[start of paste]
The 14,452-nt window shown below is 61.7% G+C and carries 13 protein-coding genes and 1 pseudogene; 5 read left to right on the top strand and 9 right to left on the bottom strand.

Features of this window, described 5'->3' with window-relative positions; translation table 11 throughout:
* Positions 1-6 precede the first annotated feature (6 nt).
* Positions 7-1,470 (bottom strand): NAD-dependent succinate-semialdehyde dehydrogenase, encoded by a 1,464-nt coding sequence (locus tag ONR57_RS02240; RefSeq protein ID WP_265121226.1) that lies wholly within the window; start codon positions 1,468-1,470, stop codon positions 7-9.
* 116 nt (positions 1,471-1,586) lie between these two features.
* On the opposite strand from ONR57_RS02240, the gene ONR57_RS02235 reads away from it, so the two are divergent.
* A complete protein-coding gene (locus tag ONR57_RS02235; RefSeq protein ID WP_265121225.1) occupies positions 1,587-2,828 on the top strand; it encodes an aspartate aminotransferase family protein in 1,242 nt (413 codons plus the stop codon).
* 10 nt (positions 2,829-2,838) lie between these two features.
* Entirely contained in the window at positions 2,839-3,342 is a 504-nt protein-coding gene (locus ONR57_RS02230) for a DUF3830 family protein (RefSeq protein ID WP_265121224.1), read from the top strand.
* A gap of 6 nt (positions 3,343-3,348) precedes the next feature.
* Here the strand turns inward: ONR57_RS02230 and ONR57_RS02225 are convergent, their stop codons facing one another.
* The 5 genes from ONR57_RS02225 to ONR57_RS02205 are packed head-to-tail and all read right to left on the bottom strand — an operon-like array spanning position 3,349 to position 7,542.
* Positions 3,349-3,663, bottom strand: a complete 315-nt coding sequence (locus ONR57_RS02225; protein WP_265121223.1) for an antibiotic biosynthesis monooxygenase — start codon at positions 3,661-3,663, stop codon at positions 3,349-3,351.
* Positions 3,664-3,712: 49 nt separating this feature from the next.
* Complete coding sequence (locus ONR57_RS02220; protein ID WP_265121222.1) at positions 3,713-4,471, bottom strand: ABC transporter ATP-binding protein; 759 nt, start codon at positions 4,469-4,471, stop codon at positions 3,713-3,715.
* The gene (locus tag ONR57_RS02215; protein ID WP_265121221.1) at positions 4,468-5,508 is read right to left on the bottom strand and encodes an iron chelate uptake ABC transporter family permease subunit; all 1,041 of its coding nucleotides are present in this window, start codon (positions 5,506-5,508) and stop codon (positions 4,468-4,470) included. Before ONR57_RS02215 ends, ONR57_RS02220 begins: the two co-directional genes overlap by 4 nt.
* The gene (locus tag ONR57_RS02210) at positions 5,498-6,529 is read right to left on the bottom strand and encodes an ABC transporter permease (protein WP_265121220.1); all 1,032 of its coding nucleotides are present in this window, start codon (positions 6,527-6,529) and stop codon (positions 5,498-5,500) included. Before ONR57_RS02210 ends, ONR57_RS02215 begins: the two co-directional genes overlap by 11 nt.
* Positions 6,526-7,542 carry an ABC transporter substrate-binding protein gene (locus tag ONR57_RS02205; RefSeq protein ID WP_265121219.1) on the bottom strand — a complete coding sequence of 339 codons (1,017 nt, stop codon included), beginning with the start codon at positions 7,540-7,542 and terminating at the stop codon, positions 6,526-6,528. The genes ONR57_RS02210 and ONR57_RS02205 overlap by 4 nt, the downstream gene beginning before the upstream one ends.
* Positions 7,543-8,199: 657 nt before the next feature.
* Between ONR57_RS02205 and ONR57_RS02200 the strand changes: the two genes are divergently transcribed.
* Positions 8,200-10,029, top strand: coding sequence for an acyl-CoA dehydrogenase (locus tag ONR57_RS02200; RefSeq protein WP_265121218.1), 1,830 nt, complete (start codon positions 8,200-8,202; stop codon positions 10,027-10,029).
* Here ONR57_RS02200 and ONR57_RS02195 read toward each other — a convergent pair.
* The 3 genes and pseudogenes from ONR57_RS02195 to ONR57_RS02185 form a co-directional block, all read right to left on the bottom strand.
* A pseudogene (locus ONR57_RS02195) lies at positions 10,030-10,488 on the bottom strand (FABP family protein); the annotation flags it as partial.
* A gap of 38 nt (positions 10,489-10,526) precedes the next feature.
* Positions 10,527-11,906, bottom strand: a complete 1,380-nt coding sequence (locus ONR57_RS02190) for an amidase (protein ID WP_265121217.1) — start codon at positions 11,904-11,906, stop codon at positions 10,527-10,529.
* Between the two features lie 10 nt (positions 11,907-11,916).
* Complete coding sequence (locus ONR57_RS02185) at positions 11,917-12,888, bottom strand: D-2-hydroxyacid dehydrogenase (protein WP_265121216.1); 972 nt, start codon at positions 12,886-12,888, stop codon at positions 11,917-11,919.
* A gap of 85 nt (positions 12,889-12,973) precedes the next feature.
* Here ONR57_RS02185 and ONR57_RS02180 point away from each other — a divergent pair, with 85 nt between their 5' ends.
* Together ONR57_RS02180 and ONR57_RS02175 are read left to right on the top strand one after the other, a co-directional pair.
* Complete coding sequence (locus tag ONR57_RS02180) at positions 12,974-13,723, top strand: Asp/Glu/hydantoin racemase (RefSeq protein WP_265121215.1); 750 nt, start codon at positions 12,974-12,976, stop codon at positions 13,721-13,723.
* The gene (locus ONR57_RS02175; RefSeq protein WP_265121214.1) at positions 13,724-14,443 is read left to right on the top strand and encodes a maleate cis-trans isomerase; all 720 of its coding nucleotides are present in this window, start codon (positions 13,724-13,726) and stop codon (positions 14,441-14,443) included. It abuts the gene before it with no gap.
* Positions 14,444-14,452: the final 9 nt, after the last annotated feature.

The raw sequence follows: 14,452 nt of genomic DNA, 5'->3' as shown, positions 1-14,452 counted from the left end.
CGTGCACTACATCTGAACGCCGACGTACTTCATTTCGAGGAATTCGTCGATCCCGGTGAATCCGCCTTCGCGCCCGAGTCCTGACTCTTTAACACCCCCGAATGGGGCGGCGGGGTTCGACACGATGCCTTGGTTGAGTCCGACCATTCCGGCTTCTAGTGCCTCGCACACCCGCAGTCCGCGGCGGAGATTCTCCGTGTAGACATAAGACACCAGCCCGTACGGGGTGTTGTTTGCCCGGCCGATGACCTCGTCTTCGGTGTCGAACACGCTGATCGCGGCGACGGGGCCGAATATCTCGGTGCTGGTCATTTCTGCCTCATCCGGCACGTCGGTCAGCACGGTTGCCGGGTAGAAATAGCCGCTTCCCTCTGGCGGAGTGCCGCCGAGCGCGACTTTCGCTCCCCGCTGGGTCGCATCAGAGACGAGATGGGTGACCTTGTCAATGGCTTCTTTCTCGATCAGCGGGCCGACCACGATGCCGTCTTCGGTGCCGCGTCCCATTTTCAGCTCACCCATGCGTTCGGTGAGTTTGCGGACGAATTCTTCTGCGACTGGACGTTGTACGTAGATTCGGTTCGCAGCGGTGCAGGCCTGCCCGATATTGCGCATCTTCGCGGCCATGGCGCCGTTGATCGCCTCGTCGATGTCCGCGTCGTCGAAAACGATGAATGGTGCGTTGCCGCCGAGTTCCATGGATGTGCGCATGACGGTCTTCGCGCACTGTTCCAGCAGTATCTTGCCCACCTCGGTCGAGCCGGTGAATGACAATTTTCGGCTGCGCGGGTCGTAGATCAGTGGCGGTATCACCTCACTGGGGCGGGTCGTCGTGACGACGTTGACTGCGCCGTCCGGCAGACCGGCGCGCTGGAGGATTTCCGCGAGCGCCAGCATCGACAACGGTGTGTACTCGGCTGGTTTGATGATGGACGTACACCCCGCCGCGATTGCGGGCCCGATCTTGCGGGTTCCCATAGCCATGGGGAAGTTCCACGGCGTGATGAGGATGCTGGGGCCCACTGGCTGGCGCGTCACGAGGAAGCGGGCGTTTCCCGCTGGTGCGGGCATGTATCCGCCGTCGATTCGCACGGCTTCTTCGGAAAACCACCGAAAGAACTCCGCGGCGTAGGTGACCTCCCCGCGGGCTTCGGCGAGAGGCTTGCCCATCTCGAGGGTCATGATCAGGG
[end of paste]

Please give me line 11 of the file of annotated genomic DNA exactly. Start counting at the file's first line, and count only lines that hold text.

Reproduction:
* Here the strand turns inward: ONR57_RS02230 and ONR57_RS02225 are convergent, their stop codons facing one another.